James W. Trent
Professor of Education
Professor James W. Trent, one of five recipients of the 2001 UCLA Distinguished Teaching Award, passed away on Friday morning, May 11, 2001. Professor Trent's selection for this award reflected the widespread acknowledgement of his outstanding contribution to the UCLA community, including undergraduates, graduate students, and faculty.
Professor Trent was a member of the Department of Education faculty for more than three decades, during which time he taught more than 150 courses across a variety of undergraduate and graduate programs in the Department of Education.
Professor Trent was a pioneer in the field of higher education for his seminal research on college student development, and later made contributions to the areas of college access and institutional research. Another of Professor Trent’s research focus was understanding the experiences of Catholics in college and the role of Catholic colleges in the American higher education system.
Professor Trent made a substantial programmatic impact on UCLA’s Department of Education. In addition to teaching graduate students in the division of Higher Education and Organizational Change (HEOC), he converted his advocacy for undergraduate education into an Education Studies Minor (ESM). The heart of ESM is the relatively large Education 180 course (The Social Psychology of Higher Education). Due to Professor Trent’s efforts at personalizing and providing intellectual zest to what otherwise would be another large lecture course, Education 180 received increasing attention on campus and nationally. ESM has become a very popular minor on campus and, further, has provided a steady stream of talented applicants to the Department’s graduate programs in Education, as well as other programs throughout the state and country. In this way, Professor Trent contributed significantly toward attracting some of the most talented undergraduates into the field of education as both practitioners and researchers.
Professor Trent’s leadership in the Education Studies Minor led him to initiate another program, the Peer Advisor Program. This program recruits and trains undergraduates to widen the efforts of the Department of Education’s Office of Student Services in order to provide academic counseling for students in or interested in the Education minor. The Peer Advisor Program ultimately became the model for another program under Professor Trent’s leadership, UCLA’s High School Advising Program (HSAP). This program applies the Peer Advisor model to the training of UCLA students to serve as academic advisors and college-prep counselors in inner-city high schools.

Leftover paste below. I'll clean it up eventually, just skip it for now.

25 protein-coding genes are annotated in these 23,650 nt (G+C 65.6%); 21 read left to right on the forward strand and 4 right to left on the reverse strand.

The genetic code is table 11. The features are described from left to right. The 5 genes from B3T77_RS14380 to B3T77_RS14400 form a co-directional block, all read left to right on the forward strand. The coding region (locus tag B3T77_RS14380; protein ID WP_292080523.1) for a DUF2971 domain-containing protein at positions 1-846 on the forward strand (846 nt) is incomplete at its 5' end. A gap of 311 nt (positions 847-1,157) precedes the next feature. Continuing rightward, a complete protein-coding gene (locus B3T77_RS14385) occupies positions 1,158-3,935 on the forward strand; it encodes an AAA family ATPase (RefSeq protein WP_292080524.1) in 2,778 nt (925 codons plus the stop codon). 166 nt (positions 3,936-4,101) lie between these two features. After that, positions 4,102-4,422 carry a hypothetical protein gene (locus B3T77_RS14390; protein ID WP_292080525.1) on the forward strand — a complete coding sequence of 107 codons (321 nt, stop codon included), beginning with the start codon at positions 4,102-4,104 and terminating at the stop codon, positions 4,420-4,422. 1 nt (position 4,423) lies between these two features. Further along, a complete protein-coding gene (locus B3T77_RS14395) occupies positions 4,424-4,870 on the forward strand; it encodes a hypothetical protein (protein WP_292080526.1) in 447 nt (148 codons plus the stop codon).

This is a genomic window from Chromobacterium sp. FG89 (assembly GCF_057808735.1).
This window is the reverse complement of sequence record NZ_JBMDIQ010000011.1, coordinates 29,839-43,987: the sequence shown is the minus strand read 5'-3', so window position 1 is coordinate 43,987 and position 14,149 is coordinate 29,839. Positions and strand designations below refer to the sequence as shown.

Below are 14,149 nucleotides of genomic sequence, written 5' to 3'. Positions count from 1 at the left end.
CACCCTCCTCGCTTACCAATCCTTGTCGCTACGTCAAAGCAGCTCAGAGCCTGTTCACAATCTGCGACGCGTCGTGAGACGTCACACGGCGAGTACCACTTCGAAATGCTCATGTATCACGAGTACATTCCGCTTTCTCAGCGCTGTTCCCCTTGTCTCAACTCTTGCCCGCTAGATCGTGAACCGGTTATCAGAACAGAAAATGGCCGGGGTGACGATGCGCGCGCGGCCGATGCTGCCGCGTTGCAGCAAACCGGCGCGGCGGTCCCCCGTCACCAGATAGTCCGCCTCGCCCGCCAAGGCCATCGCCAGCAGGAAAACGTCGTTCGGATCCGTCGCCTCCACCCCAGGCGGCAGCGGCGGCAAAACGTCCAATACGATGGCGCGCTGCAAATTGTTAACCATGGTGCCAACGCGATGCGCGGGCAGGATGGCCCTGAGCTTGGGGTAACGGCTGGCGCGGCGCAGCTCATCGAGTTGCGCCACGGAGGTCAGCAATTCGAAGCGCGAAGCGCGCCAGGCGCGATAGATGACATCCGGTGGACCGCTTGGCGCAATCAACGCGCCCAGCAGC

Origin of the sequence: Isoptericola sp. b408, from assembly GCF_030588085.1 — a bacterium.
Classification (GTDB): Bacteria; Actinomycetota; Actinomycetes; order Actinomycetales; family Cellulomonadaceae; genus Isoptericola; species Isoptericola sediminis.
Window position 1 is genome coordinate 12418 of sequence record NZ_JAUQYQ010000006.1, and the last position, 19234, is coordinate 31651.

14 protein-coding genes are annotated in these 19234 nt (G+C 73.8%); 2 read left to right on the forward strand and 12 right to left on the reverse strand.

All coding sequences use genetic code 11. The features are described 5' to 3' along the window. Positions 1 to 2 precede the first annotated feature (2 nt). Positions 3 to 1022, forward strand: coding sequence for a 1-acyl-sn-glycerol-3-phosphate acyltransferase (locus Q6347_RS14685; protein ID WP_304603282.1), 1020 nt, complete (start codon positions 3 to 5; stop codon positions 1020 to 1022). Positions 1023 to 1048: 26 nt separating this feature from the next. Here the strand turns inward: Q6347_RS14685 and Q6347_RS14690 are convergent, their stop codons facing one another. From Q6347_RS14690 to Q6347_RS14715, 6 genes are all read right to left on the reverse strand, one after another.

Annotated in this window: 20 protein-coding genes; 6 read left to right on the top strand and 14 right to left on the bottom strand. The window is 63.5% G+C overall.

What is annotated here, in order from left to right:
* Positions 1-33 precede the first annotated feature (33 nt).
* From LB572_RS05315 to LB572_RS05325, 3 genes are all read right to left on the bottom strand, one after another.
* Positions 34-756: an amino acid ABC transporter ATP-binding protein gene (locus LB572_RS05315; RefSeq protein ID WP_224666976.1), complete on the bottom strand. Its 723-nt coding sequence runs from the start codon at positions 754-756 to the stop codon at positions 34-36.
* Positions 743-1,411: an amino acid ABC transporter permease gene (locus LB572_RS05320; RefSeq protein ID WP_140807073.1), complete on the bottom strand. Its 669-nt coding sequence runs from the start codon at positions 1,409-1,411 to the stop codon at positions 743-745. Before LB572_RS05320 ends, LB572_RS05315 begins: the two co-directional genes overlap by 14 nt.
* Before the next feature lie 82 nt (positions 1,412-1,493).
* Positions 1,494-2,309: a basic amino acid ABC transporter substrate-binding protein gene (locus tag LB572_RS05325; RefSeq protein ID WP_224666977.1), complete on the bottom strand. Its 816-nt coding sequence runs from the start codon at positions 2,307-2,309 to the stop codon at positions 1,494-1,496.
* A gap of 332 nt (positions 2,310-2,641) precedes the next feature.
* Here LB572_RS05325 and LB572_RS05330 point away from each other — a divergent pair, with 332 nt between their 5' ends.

Further, Professor Trent served as a major force behind the creation and continued success of the Educational Leadership Program (ELP), a doctoral program designed for working educators and practitioners. Since its establishment in 1993, ELP has trained student-professionals to incorporate leading-edge research, leadership principles and technology into their efforts to improve student learning and development in elementary, secondary, and post-secondary educational settings.
Professor Trent’s programmatic efforts also caused him to explore new areas of scholarship. He was a leader in examining leadership training in educational settings. He also examined carefully what too many educational scholars often overlook—the critical nexus between K-12 and higher education. As a result, his recent efforts in the Education Studies Minor and the Educational Leadership Program reflected his keen understanding that “access” to higher education must be considered broadly to reflect the multiple influences on students throughout all levels of schooling.
Inside the classroom, Professor Trent had a gift for facilitating learning at multiple levels, encouraging students to shape their curriculum, to educate and mentor their peers, and to connect their educational experiences to broader aspects of their personal and professional lives. Professor Trent’s nomination for the Distinguished Teaching Award was followed by dozens of letters submitted by his current and former students. His passion for engaging the student in the learning process is illustrated by this former undergraduate: “Professor Trent is the most outstanding professor I have encountered in my undergraduate career. Jim is a master in engaging the student – encouraging them, motivating them, and instilling confidence. His work reflects his mastery of the material, his passion for the subject, and the understanding that students need to be rewarded not for rote memorization, but for engaging in the active learning process where one thinks analytically, critically, creatively, and merges ideas and material in writing, and in such a way that political, and social/moral concerns are considered and addressed.”
Professor Trent’s dedication to teaching extended far beyond the classroom walls. Over the years, students were particularly grateful for the individual advice and mentoring provided by Professor Trent. It was not uncommon to find lines of students waiting outside his office (whether or not he was holding official office hours). He was known to motivate and inspire his students, pushing the limits of their thinking about the world and about themselves. As noted by this undergraduate student, “He is the type of inspirational professor that makes positive impacts in students’ lives, and will always be remembered for the dedication and concern he showed for teaching and his students.”
Professor Trent was a gifted and committed teacher, colleague, and mentor. His intense commitment to students never subsided, even in the face of recent health problems. He will be sorely missed by the many students, faculty, and staff he worked with at UCLA over the past three decades.